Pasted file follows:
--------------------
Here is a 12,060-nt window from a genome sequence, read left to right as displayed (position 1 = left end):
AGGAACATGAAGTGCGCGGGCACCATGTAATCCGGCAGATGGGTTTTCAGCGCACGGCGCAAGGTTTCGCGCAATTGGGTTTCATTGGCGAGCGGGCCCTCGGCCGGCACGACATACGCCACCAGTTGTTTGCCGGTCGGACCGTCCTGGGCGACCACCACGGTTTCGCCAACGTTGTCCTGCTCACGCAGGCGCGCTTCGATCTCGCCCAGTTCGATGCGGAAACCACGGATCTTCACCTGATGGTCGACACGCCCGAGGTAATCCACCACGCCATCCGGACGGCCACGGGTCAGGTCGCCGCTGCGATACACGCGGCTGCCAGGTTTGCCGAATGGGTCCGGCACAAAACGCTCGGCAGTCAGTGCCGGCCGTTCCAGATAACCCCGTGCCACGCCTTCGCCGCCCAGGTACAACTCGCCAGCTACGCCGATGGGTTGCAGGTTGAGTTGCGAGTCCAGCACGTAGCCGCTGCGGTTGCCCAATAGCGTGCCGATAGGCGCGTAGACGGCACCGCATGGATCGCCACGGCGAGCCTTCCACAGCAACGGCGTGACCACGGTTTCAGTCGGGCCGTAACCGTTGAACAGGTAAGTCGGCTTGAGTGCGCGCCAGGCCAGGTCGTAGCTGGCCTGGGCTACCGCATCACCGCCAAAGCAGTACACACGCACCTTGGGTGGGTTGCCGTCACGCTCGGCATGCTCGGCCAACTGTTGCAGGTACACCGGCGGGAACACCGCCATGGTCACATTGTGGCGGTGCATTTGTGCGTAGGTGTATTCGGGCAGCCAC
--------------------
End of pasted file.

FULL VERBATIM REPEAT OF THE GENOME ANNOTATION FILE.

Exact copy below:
Here is a 12,060-nt window from a genome sequence, read left to right as displayed (position 1 = left end):
AGGAACATGAAGTGCGCGGGCACCATGTAATCCGGCAGATGGGTTTTCAGCGCACGGCGCAAGGTTTCGCGCAATTGGGTTTCATTGGCGAGCGGGCCCTCGGCCGGCACGACATACGCCACCAGTTGTTTGCCGGTCGGACCGTCCTGGGCGACCACCACGGTTTCGCCAACGTTGTCCTGCTCACGCAGGCGCGCTTCGATCTCGCCCAGTTCGATGCGGAAACCACGGATCTTCACCTGATGGTCGACACGCCCGAGGTAATCCACCACGCCATCCGGACGGCCACGGGTCAGGTCGCCGCTGCGATACACGCGGCTGCCAGGTTTGCCGAATGGGTCCGGCACAAAACGCTCGGCAGTCAGTGCCGGCCGTTCCAGATAACCCCGTGCCACGCCTTCGCCGCCCAGGTACAACTCGCCAGCTACGCCGATGGGTTGCAGGTTGAGTTGCGAGTCCAGCACGTAGCCGCTGCGGTTGCCCAATAGCGTGCCGATAGGCGCGTAGACGGCACCGCATGGATCGCCACGGCGAGCCTTCCACAGCAACGGCGTGACCACGGTTTCAGTCGGGCCGTAACCGTTGAACAGGTAAGTCGGCTTGAGTGCGCGCCAGGCCAGGTCGTAGCTGGCCTGGGCTACCGCATCACCGCCAAAGCAGTACACACGCACCTTGGGTGGGTTGCCGTCACGCTCGGCATGCTCGGCCAACTGTTGCAGGTACACCGGCGGGAACACCGCCATGGTCACATTGTGGCGGTGCATTTGTGCGTAGGTGTATTCGGGCAGCCAC